Flint fights back: Environmental justice and democracy in the Flint water crisis (Pauli, 2019) Pauli, B.J. 2019. Flint fights back: Environmental justice and democracy in the Flint water crisis. MIT Press. ISBN: 9780262536868, 432 p., $35.00.
Detroit, Michigan; @annaleighclark | www.annaclark.net
A conversation between the authors of "The poisoned city – Flint’s water and the America urban tragedy" and "Flint fights back: Environmental justice and democracy in the Flint water crisis".
Benjamin Pauli: First of all, Anna, it’s a pleasure to be in conversation with you in this format. It’s not just that I always enjoy speaking with you, but that there’s a lot to be learned, I think, from comparing our respective approaches to writing about the Flint water crisis. When we were working on our books, we were, of course, aware of what the other was up to in a general way, but without knowing exactly what the other’s book was going to look like. In my case, I knew yours was coming out first and I was afraid there wouldn’t be anything left to say once it did! Instead of two redundant books, though, I think we’ve ended up with two different refractions of a very complex situation, each of which arguably has its own strengths and limitations in attempting to shed some light on what happened.
I wonder if you could begin by talking a little bit about the position you found yourself in when writing The Poisoned City, and how you acquired whatever authority you feel you have to write about the crisis. Obviously you are not a resident of Flint and were not “living” the crisis the way that others were. One could argue that there is a depth of understanding that comes from the lived experience of crisis that isn’t easily attainable by people coming to a crisis situation from the outside. Speaking as a resident, we have seen a lot of journalists write authoritative-sounding pieces on the crisis despite having a very limited grasp of what’s going on here. To put it bluntly, how did you come to decide that you were the right person to write about a crisis that was not your own—and even, in some sense, not totally accessible to you as an outsider? How did you convince residents on the ground that you were that person? And how did your position in all of this factor into the way you represented the crisis to the outside world, and your sense of accountability to Flint residents for that representation?
Anna Clark: Thank you, Ben, for this thoughtful start. I'm so grateful for this conversation.
Your questions about authority are important. I’m not from Flint. I don’t work in Flint. I wasn’t raising children in a water crisis, as you were. Absolutely, lived experience is essential wisdom; people must be empowered to tell their own stories and be heard. At the same time, there is value in independent journalism — not as a replacement, but in addition. I’m not a character in “The Poisoned City.” I didn’t have conflicts-of-interest, or pre-existing assumptions about the people and institutions I’m writing about. That independence can be a pathway to meaningful perspective. On the other hand, outsiders are often exploitative and extractive. I see this all the time in Detroit, where I live.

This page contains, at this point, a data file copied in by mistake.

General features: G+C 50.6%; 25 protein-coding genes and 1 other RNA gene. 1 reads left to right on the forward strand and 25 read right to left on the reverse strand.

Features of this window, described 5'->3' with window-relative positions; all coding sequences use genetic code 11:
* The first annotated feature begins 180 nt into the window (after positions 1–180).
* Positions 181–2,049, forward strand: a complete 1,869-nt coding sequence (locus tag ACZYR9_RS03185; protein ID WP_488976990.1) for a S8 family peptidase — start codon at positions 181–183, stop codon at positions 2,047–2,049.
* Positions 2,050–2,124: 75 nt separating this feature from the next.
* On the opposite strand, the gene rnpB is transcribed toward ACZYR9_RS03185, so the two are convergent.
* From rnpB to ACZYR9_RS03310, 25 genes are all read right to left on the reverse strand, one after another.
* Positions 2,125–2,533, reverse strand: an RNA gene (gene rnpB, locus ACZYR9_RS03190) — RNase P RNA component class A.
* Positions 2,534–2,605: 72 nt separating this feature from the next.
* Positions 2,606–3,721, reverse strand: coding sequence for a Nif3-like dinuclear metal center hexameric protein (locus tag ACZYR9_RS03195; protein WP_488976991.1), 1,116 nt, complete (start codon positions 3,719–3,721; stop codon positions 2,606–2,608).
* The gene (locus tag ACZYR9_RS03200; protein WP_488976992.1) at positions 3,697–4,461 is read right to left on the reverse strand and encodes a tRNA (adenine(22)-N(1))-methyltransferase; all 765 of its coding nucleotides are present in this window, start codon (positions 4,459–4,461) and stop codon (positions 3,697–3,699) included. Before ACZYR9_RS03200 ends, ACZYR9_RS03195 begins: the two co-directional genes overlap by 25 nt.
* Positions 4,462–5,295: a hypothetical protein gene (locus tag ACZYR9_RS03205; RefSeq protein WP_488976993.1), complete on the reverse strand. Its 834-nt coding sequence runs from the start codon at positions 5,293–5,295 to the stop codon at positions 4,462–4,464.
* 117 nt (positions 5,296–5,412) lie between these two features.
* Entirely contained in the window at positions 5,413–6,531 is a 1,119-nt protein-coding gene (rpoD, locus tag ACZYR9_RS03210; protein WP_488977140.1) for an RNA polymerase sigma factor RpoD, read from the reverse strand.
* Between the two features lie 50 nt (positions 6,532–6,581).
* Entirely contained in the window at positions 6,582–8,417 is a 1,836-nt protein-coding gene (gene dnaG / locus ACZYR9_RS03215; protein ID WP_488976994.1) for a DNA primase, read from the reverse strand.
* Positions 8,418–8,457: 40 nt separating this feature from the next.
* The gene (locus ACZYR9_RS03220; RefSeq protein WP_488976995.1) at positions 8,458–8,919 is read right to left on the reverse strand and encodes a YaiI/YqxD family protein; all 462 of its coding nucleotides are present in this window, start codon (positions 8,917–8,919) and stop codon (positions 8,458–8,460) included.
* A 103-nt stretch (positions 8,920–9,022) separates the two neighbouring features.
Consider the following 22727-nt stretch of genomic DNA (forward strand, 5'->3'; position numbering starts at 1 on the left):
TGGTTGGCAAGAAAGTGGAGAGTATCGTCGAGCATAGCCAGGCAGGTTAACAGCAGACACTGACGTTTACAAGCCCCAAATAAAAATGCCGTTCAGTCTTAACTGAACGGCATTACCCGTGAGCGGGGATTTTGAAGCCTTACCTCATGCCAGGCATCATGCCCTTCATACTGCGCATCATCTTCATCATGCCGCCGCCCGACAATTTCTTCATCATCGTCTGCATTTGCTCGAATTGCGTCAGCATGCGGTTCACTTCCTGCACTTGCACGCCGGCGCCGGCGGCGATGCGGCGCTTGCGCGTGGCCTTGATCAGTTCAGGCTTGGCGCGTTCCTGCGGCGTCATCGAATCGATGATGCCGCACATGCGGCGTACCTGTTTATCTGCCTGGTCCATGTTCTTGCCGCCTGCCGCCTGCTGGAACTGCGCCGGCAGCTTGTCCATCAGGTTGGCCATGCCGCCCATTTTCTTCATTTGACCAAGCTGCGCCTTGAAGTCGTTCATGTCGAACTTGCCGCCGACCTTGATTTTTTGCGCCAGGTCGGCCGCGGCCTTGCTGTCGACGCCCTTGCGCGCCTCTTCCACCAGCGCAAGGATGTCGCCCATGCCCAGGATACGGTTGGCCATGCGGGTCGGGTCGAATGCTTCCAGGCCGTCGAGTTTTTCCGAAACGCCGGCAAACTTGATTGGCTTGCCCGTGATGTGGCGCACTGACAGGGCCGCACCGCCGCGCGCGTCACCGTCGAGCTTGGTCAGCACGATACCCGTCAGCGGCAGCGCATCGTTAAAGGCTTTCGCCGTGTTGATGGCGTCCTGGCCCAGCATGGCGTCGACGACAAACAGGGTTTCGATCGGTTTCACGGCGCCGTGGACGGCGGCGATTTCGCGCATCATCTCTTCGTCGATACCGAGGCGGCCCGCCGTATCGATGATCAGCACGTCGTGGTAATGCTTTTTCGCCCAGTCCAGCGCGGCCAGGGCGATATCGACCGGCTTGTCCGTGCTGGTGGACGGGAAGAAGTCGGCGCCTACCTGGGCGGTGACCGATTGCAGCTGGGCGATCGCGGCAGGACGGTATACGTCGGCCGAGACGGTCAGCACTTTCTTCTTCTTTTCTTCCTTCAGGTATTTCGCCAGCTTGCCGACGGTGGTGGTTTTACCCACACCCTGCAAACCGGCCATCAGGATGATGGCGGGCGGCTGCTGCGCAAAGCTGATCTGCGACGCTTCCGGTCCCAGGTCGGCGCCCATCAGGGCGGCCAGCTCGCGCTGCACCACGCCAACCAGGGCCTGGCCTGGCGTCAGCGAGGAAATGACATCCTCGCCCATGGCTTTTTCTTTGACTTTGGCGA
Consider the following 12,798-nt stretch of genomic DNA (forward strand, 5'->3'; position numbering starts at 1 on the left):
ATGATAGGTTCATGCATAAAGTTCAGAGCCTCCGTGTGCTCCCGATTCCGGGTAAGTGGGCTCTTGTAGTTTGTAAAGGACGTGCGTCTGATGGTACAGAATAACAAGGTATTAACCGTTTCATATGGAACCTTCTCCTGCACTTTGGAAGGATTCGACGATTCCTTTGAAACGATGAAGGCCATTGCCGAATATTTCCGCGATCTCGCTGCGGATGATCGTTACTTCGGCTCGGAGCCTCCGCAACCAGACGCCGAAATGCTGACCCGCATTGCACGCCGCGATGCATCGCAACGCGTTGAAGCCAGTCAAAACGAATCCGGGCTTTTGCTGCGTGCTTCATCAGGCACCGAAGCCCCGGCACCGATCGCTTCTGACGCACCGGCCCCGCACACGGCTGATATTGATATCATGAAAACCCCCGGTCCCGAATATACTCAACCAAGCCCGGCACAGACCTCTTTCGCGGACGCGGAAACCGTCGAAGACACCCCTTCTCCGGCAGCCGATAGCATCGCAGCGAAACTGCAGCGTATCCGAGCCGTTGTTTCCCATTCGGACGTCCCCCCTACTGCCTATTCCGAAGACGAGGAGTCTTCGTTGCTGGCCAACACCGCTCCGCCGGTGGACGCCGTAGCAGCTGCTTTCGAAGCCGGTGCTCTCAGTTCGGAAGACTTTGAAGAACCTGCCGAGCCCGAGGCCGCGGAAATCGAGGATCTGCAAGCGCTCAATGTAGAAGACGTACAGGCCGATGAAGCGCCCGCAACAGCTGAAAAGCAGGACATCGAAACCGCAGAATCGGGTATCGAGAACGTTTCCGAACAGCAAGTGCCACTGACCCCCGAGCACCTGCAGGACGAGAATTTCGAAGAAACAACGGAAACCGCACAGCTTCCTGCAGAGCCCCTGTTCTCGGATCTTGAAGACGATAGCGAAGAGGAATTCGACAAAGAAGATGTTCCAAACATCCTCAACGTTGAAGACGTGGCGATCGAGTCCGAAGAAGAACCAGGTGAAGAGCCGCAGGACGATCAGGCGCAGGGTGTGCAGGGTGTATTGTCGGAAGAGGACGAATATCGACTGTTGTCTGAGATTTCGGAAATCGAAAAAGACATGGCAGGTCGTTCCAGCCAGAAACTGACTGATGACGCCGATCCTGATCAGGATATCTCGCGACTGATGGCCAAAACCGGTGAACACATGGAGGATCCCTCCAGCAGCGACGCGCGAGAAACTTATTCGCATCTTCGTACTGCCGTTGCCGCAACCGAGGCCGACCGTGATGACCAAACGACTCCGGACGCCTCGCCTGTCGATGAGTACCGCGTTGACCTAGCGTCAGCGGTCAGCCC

If you're an outsider, you have to earn it. I’ve reported on hard-hit cities for years, including emergency management, public services, systemic racism, and community organizing that expands our sense of the common good. The Flint water crisis knit it all together, which drew me in. But Flint is not Detroit. While reporting, I had 2.5 years to be as present as possible, learning and listening. Residents were understandably skeptical: “What’s your angle?” I wanted to contextualize the water crisis with America’s history of urban disinvestment, segregation, and infrastructure inequality, but at the start, so much was open-ended, and I didn’t have an easy answer. It was important to begin with questions, not conclusions.
When someone chose to speak with me, it was usually because someone they trusted trusted me. I also had to do my homework. I spent tremendous time in archives. I audited classes on environmental justice, water law, and urban policy. Mindful of outsider gaps, I hired a fact-checker and requested feedback on drafts from community members. So that Flint could see the book first, we had a pre-publication open house and delivered 100+ free books to residents. I give back a portion of what I earn to the Flint Public Library. I feature Flint writers at events so that my book is appropriately contextualized with their lived experiences.
But I'm imperfect, and this ethical journalism effort is a journey. In your book, I was intrigued by how you straddled identities — Flint resident and newcomer; professor and activist; parent and scientific collaborator; embedded and observing. Given that multiplicity, I wonder who you ultimately felt you were talking to. Who is “Flint Fights Back” for? How do you navigate different forms of accountability with your readers around the world, your neighbors, your colleagues, even your family? I’m also curious about how book-writing shaped your daily choices, knowing that this or that action might become a scene. Was it difficult to be fully present in your community while it was at the height of crisis—or quite the opposite?
Benjamin Pauli: These are great questions, Anna. It was certainly challenging to juggle all the obligations and expectations associated with the different roles you mention. To do this sort of work, you kind of have to live with the messiness of it all and accept that you’re never going to be on perfect terms with everybody all the time. Participating in water activism meant associating myself with people whose sensibilities and tactics were not always understood or appreciated by other residents, including some of my next door neighbors. On the other hand, participating in scientific work on water quality and conducting a research project of my own occasionally made me suspect from an activist perspective. Since there’s no way of pleasing everybody, all you can hope to do is sustain a critical mass of credibility, so that even when people disagree with you they still have faith that you're trying to act thoughtfully and responsibly.